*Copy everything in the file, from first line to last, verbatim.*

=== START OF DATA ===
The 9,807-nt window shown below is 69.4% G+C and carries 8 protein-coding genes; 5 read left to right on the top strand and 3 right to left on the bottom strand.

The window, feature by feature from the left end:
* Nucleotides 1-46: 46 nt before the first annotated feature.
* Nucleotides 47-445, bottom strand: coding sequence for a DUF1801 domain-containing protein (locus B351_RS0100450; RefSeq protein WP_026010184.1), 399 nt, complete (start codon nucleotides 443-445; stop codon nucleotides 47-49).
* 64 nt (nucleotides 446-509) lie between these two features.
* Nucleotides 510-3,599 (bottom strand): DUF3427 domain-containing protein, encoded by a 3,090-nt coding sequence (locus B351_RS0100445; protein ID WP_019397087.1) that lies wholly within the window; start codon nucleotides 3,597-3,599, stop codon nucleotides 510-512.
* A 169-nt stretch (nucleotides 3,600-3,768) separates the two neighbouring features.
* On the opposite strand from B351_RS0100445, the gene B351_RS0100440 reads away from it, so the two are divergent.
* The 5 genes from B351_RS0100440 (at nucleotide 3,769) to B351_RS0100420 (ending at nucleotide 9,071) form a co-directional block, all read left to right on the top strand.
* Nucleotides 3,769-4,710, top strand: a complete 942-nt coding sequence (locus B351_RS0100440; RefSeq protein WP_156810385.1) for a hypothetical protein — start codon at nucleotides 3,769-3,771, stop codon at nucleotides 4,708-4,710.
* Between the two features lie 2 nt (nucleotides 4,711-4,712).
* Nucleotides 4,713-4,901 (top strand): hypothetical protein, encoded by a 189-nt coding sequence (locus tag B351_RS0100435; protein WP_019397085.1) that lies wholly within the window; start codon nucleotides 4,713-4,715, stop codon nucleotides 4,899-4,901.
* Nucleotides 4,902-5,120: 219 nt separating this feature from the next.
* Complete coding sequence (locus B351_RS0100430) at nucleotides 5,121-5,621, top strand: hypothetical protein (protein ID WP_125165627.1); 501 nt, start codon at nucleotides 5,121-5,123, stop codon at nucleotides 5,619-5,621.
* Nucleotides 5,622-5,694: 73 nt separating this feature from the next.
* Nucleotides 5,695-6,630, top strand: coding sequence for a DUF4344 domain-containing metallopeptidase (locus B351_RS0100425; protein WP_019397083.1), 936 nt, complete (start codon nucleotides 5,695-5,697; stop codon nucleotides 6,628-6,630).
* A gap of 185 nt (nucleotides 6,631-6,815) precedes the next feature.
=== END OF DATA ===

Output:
The 9,807-nt window shown below is 69.4% G+C and carries 8 protein-coding genes; 5 read left to right on the top strand and 3 right to left on the bottom strand.

The window, feature by feature from the left end:
* Nucleotides 1-46: 46 nt before the first annotated feature.
* Nucleotides 47-445, bottom strand: coding sequence for a DUF1801 domain-containing protein (locus B351_RS0100450; RefSeq protein WP_026010184.1), 399 nt, complete (start codon nucleotides 443-445; stop codon nucleotides 47-49).
* 64 nt (nucleotides 446-509) lie between these two features.
* Nucleotides 510-3,599 (bottom strand): DUF3427 domain-containing protein, encoded by a 3,090-nt coding sequence (locus B351_RS0100445; protein ID WP_019397087.1) that lies wholly within the window; start codon nucleotides 3,597-3,599, stop codon nucleotides 510-512.
* A 169-nt stretch (nucleotides 3,600-3,768) separates the two neighbouring features.
* On the opposite strand from B351_RS0100445, the gene B351_RS0100440 reads away from it, so the two are divergent.
* The 5 genes from B351_RS0100440 (at nucleotide 3,769) to B351_RS0100420 (ending at nucleotide 9,071) form a co-directional block, all read left to right on the top strand.
* Nucleotides 3,769-4,710, top strand: a complete 942-nt coding sequence (locus B351_RS0100440; RefSeq protein WP_156810385.1) for a hypothetical protein — start codon at nucleotides 3,769-3,771, stop codon at nucleotides 4,708-4,710.
* Between the two features lie 2 nt (nucleotides 4,711-4,712).
* Nucleotides 4,713-4,901 (top strand): hypothetical protein, encoded by a 189-nt coding sequence (locus tag B351_RS0100435; protein WP_019397085.1) that lies wholly within the window; start codon nucleotides 4,713-4,715, stop codon nucleotides 4,899-4,901.
* Nucleotides 4,902-5,120: 219 nt separating this feature from the next.
* Complete coding sequence (locus B351_RS0100430) at nucleotides 5,121-5,621, top strand: hypothetical protein (protein ID WP_125165627.1); 501 nt, start codon at nucleotides 5,121-5,123, stop codon at nucleotides 5,619-5,621.
* Nucleotides 5,622-5,694: 73 nt separating this feature from the next.
* Nucleotides 5,695-6,630, top strand: coding sequence for a DUF4344 domain-containing metallopeptidase (locus B351_RS0100425; protein WP_019397083.1), 936 nt, complete (start codon nucleotides 5,695-5,697; stop codon nucleotides 6,628-6,630).
* A gap of 185 nt (nucleotides 6,631-6,815) precedes the next feature.